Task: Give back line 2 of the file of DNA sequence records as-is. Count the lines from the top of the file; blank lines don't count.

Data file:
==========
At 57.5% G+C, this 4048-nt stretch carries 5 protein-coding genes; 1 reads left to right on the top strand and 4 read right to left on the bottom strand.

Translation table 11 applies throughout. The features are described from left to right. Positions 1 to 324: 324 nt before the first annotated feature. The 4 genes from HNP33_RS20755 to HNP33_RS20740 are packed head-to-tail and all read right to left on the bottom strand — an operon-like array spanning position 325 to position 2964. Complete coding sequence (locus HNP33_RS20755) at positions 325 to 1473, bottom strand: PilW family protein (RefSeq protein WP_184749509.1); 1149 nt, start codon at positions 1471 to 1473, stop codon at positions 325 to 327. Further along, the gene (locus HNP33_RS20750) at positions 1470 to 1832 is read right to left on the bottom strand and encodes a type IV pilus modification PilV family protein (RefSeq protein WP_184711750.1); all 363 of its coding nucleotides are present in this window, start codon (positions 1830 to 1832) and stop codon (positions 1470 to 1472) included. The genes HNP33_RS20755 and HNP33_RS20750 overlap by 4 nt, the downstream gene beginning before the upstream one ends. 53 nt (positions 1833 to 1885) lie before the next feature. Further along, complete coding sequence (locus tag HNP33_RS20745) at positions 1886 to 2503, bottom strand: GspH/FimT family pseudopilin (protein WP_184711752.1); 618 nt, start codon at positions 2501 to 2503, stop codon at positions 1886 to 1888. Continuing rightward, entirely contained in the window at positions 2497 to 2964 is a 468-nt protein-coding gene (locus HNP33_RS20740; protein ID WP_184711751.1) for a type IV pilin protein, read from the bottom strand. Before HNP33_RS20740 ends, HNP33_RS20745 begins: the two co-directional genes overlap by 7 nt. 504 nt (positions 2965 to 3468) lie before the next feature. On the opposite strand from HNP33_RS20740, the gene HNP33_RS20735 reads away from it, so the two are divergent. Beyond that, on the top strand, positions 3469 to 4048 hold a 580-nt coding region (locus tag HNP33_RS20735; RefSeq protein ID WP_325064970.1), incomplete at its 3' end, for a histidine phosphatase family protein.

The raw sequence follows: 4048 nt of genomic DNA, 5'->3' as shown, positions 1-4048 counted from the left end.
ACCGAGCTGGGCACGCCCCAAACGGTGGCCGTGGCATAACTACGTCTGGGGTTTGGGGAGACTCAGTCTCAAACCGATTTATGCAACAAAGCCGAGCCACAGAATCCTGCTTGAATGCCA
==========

Translation table 11 applies throughout. The features are described from left to right. Positions 1 to 324: 324 nt before the first annotated feature. The 4 genes from HNP33_RS20755 to HNP33_RS20740 are packed head-to-tail and all read right to left on the bottom strand — an operon-like array spanning position 325 to position 2964. Complete coding sequence (locus HNP33_RS20755) at positions 325 to 1473, bottom strand: PilW family protein (RefSeq protein WP_184749509.1); 1149 nt, start codon at positions 1471 to 1473, stop codon at positions 325 to 327. Further along, the gene (locus HNP33_RS20750) at positions 1470 to 1832 is read right to left on the bottom strand and encodes a type IV pilus modification PilV family protein (RefSeq protein WP_184711750.1); all 363 of its coding nucleotides are present in this window, start codon (positions 1830 to 1832) and stop codon (positions 1470 to 1472) included. The genes HNP33_RS20755 and HNP33_RS20750 overlap by 4 nt, the downstream gene beginning before the upstream one ends. 53 nt (positions 1833 to 1885) lie before the next feature. Further along, complete coding sequence (locus tag HNP33_RS20745) at positions 1886 to 2503, bottom strand: GspH/FimT family pseudopilin (protein WP_184711752.1); 618 nt, start codon at positions 2501 to 2503, stop codon at positions 1886 to 1888. Continuing rightward, entirely contained in the window at positions 2497 to 2964 is a 468-nt protein-coding gene (locus HNP33_RS20740; protein ID WP_184711751.1) for a type IV pilin protein, read from the bottom strand. Before HNP33_RS20740 ends, HNP33_RS20745 begins: the two co-directional genes overlap by 7 nt. 504 nt (positions 2965 to 3468) lie before the next feature. On the opposite strand from HNP33_RS20740, the gene HNP33_RS20735 reads away from it, so the two are divergent. Beyond that, on the top strand, positions 3469 to 4048 hold a 580-nt coding region (locus tag HNP33_RS20735; RefSeq protein ID WP_325064970.1), incomplete at its 3' end, for a histidine phosphatase family protein.